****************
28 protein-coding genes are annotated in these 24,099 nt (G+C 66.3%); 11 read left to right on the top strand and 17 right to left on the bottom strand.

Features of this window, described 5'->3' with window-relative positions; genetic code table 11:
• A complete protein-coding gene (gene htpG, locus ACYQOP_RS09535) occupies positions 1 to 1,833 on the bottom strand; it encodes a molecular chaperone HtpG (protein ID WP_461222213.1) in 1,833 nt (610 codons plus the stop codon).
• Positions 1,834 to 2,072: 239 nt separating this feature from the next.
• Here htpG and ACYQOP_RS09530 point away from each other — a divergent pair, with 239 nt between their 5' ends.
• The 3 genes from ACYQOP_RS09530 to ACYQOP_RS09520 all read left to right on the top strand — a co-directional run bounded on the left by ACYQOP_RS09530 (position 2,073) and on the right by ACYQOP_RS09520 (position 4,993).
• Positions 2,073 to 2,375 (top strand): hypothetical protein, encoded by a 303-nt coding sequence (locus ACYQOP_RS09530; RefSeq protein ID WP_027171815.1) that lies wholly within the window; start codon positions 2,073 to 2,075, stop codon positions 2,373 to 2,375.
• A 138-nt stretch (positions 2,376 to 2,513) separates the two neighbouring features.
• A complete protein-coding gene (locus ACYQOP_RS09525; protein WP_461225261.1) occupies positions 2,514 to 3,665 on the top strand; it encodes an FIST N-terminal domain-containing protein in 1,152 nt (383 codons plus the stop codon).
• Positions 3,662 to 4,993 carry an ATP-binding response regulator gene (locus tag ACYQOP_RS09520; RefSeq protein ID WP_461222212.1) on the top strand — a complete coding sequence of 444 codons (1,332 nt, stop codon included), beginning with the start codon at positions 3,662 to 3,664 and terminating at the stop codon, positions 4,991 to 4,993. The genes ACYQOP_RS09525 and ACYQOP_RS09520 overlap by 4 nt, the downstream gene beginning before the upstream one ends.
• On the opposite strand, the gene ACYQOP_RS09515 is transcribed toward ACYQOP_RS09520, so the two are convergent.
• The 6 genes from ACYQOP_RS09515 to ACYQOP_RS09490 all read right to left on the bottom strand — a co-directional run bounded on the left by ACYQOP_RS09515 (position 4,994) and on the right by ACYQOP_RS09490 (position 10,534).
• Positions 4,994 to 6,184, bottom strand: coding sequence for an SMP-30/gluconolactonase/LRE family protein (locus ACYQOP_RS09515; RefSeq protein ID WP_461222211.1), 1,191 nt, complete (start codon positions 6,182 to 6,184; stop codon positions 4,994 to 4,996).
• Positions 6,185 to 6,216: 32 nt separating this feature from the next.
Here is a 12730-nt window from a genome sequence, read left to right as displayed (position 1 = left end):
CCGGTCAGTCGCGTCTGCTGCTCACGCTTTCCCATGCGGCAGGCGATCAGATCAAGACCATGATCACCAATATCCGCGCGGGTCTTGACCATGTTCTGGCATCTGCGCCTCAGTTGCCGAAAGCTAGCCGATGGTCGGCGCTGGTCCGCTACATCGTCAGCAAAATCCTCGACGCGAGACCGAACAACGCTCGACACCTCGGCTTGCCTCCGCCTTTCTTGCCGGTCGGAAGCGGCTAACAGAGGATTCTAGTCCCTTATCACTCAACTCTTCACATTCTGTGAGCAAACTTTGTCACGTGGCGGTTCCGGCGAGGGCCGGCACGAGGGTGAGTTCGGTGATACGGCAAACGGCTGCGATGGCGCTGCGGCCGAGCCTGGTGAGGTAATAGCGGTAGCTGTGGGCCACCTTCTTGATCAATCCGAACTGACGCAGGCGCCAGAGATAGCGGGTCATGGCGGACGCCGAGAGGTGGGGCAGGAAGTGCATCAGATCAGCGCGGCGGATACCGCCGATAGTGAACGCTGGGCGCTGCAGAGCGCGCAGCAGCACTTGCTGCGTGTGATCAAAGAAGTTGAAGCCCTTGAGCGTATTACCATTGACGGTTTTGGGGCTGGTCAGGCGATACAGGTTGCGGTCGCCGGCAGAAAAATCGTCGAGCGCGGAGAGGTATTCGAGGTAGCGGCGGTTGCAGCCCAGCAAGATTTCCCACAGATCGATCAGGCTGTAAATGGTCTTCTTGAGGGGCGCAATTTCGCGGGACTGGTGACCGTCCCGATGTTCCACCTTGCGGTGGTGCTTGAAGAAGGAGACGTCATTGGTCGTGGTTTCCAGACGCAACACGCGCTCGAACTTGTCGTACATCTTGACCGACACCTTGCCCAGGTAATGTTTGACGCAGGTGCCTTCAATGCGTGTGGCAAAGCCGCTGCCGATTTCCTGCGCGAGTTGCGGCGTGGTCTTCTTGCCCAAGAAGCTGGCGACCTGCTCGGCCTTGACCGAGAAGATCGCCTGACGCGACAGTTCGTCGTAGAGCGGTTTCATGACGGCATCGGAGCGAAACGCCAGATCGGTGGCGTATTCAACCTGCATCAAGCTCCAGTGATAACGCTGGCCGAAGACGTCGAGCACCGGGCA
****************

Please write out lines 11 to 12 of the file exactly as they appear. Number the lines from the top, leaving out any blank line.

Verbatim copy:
• On the opposite strand, the gene ACYQOP_RS09515 is transcribed toward ACYQOP_RS09520, so the two are convergent.
• The 6 genes from ACYQOP_RS09515 to ACYQOP_RS09490 all read right to left on the bottom strand — a co-directional run bounded on the left by ACYQOP_RS09515 (position 4,994) and on the right by ACYQOP_RS09490 (position 10,534).